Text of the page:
excitement wore off, many of them were pessimistic about their ability to actually build the vehicle from the ground up. “None of us knew what we were doing,” said Carlos C., a student in the class.
“When we first got the car, everything was scrambled everywhere, and no one knew what piece was what,” said Arthur L., another student. “We talked it over and decided we needed to first identify the pieces and visualize them working together, and that helped the project come together and made it easier to assemble it.”
The course wasn’t easy, and the first time they turned the key the car wouldn’t start. The students went through a troubleshooting process – an important step in teaching them how to learn from failure – and eventually the car did start. Teamwork is another important skill practiced in the class. “Organization and good communication were really important to having good teamwork,” said Carlos. His classmate Arthur added, “I wasn’t interested in electrical work at first, but there was a kid who was and we worked together in a way where I helped him with the mechanical work and he helped me with the electrical; it was good to work together.”
Ron also asked his students to think about their environmental impacts. “We had homework assignments as we built the car, looking at the differences between an electric car and a normal gasoline car to see which was better for the environment,” said Carlos, “Many argued that an electric vehicle is bad because of all the chemicals it takes to make a battery, but in the end it would not pollute at all. We compared that with having a car that runs on gas and pollutes the environment every time. I think that was really helpful to learn.”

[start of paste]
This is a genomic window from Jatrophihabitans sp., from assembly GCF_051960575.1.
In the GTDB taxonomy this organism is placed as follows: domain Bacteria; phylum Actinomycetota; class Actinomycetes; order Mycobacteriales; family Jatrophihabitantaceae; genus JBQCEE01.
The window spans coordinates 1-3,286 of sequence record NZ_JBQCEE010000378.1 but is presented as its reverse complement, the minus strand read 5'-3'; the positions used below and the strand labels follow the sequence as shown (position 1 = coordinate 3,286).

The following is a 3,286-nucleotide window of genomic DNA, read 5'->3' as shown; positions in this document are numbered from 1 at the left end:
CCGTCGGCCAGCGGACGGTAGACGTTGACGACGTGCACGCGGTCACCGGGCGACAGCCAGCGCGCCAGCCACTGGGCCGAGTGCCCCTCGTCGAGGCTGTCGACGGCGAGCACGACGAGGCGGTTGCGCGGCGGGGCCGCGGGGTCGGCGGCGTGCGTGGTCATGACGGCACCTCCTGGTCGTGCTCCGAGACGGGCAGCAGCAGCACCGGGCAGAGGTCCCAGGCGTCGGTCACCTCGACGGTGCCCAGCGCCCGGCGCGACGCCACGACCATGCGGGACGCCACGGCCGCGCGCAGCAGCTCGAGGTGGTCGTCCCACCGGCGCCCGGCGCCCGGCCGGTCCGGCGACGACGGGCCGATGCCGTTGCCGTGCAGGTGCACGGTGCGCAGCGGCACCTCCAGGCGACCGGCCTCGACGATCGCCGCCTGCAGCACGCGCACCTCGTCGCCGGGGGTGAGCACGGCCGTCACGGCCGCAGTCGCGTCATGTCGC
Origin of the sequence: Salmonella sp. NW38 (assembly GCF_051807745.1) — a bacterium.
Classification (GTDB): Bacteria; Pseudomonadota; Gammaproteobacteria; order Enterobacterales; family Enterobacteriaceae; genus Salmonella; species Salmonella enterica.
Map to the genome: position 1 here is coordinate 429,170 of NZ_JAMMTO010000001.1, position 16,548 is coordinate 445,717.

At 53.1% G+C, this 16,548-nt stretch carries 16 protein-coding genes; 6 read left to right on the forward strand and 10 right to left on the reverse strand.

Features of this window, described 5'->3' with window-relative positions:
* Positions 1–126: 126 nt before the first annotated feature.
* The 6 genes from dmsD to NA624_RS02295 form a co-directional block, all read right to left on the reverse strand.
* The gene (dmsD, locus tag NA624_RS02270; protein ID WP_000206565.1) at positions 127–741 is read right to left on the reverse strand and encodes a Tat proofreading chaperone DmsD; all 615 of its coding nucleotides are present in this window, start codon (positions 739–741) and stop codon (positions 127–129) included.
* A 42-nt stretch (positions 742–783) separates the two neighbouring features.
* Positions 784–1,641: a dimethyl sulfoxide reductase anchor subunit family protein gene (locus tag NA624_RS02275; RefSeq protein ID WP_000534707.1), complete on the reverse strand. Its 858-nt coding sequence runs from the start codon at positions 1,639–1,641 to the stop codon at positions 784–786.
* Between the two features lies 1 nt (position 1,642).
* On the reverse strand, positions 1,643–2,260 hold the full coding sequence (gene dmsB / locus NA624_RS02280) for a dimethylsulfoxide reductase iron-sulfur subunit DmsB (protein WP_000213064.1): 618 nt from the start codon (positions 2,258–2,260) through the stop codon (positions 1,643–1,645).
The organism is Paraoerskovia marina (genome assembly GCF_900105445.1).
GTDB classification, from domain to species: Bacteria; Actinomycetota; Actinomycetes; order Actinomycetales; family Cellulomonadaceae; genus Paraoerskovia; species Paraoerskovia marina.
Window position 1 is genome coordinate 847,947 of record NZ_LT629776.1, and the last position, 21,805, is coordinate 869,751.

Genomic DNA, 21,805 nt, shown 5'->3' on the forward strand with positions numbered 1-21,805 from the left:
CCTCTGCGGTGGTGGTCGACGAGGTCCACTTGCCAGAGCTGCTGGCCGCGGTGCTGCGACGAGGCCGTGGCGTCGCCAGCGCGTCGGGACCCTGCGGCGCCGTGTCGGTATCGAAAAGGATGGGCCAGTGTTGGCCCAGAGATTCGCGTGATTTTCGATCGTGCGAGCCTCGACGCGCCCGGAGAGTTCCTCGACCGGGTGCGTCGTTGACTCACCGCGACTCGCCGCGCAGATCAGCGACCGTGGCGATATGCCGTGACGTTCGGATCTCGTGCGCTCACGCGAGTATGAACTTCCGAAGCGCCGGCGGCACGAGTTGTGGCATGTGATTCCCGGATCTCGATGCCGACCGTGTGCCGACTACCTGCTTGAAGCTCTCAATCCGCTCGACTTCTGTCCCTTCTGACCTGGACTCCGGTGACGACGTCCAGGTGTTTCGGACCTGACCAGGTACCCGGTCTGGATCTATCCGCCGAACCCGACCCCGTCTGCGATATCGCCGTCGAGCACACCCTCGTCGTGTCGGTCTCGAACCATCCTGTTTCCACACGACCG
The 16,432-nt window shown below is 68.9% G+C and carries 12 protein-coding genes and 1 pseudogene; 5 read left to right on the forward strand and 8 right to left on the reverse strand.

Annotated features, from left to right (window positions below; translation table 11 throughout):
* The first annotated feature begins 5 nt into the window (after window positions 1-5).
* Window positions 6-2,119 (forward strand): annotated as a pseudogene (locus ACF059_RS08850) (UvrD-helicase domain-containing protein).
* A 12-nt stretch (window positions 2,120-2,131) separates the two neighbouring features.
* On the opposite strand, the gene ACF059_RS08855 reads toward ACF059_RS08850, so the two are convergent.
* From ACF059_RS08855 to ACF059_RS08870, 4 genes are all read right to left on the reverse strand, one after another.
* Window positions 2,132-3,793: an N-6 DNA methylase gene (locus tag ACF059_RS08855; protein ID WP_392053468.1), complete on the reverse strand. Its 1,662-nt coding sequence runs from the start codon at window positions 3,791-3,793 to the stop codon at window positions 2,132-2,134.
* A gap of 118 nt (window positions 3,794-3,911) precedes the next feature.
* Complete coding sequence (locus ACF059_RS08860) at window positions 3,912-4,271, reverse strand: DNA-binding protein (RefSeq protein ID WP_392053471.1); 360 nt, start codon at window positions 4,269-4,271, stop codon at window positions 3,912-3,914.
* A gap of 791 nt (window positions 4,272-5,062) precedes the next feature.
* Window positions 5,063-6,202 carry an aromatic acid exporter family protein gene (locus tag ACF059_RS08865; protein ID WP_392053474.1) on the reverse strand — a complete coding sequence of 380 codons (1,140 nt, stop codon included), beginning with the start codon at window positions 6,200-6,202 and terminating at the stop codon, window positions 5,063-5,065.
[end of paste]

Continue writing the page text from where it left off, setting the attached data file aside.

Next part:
As a testament to the kids’ enthusiasm, Ron had to practically chase the boys out of class at the end of each period, which happened to be right before lunch. For the first time ever, rather than bolting for the door before the bell, students would stay up to 10 minutes into the lunch break – they were so engaged, they didn’t want to stop.
During a celebratory ride with one of his students at the end of the school year, Ron remembers looking over to see his satisfied, happy smile. When he asked what he was smiling about, the student responded, “I can’t believe I built this car.”